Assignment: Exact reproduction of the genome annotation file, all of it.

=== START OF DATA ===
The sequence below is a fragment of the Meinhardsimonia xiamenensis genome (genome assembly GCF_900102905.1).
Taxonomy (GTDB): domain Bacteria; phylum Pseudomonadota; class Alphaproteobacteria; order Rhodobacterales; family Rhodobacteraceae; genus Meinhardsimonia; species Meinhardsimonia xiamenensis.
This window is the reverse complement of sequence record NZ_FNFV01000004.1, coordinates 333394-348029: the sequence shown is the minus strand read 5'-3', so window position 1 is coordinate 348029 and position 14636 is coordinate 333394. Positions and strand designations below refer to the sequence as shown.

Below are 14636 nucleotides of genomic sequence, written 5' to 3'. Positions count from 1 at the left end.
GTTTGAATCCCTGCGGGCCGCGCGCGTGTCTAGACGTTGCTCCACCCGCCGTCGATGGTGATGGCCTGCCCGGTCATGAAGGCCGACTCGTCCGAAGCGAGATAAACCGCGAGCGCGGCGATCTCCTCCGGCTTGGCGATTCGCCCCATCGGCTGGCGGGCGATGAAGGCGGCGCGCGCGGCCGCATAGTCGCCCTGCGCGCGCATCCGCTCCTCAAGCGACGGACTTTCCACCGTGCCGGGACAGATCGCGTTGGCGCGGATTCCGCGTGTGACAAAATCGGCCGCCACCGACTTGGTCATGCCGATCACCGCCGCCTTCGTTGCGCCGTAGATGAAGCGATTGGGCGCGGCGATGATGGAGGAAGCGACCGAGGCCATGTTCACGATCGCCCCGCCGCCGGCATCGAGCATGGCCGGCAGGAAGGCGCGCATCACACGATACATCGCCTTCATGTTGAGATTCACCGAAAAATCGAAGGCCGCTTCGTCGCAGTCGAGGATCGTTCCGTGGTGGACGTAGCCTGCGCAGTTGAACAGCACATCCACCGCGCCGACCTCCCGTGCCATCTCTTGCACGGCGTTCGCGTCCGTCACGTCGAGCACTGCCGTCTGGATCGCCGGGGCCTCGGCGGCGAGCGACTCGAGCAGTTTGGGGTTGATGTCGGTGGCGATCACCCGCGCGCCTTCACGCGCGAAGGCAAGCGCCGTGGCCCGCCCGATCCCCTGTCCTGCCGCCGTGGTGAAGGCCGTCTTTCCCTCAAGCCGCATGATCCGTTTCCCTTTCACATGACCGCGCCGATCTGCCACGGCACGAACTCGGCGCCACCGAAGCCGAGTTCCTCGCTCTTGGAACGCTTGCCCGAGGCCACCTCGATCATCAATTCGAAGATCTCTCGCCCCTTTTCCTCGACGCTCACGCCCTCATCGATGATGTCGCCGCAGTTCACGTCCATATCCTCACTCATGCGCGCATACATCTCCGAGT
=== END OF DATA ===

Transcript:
The sequence below is a fragment of the Meinhardsimonia xiamenensis genome (genome assembly GCF_900102905.1).
Taxonomy (GTDB): domain Bacteria; phylum Pseudomonadota; class Alphaproteobacteria; order Rhodobacterales; family Rhodobacteraceae; genus Meinhardsimonia; species Meinhardsimonia xiamenensis.
This window is the reverse complement of sequence record NZ_FNFV01000004.1, coordinates 333394-348029: the sequence shown is the minus strand read 5'-3', so window position 1 is coordinate 348029 and position 14636 is coordinate 333394. Positions and strand designations below refer to the sequence as shown.

Below are 14636 nucleotides of genomic sequence, written 5' to 3'. Positions count from 1 at the left end.
GTTTGAATCCCTGCGGGCCGCGCGCGTGTCTAGACGTTGCTCCACCCGCCGTCGATGGTGATGGCCTGCCCGGTCATGAAGGCCGACTCGTCCGAAGCGAGATAAACCGCGAGCGCGGCGATCTCCTCCGGCTTGGCGATTCGCCCCATCGGCTGGCGGGCGATGAAGGCGGCGCGCGCGGCCGCATAGTCGCCCTGCGCGCGCATCCGCTCCTCAAGCGACGGACTTTCCACCGTGCCGGGACAGATCGCGTTGGCGCGGATTCCGCGTGTGACAAAATCGGCCGCCACCGACTTGGTCATGCCGATCACCGCCGCCTTCGTTGCGCCGTAGATGAAGCGATTGGGCGCGGCGATGATGGAGGAAGCGACCGAGGCCATGTTCACGATCGCCCCGCCGCCGGCATCGAGCATGGCCGGCAGGAAGGCGCGCATCACACGATACATCGCCTTCATGTTGAGATTCACCGAAAAATCGAAGGCCGCTTCGTCGCAGTCGAGGATCGTTCCGTGGTGGACGTAGCCTGCGCAGTTGAACAGCACATCCACCGCGCCGACCTCCCGTGCCATCTCTTGCACGGCGTTCGCGTCCGTCACGTCGAGCACTGCCGTCTGGATCGCCGGGGCCTCGGCGGCGAGCGACTCGAGCAGTTTGGGGTTGATGTCGGTGGCGATCACCCGCGCGCCTTCACGCGCGAAGGCAAGCGCCGTGGCCCGCCCGATCCCCTGTCCTGCCGCCGTGGTGAAGGCCGTCTTTCCCTCAAGCCGCATGATCCGTTTCCCTTTCACATGACCGCGCCGATCTGCCACGGCACGAACTCGGCGCCACCGAAGCCGAGTTCCTCGCTCTTGGAACGCTTGCCCGAGGCCACCTCGATCATCAATTCGAAGATCTCTCGCCCCTTTTCCTCGACGCTCACGCCCTCATCGATGATGTCGCCGCAGTTCACGTCCATATCCTCACTCATGCGCGCATACATCTCCGAGT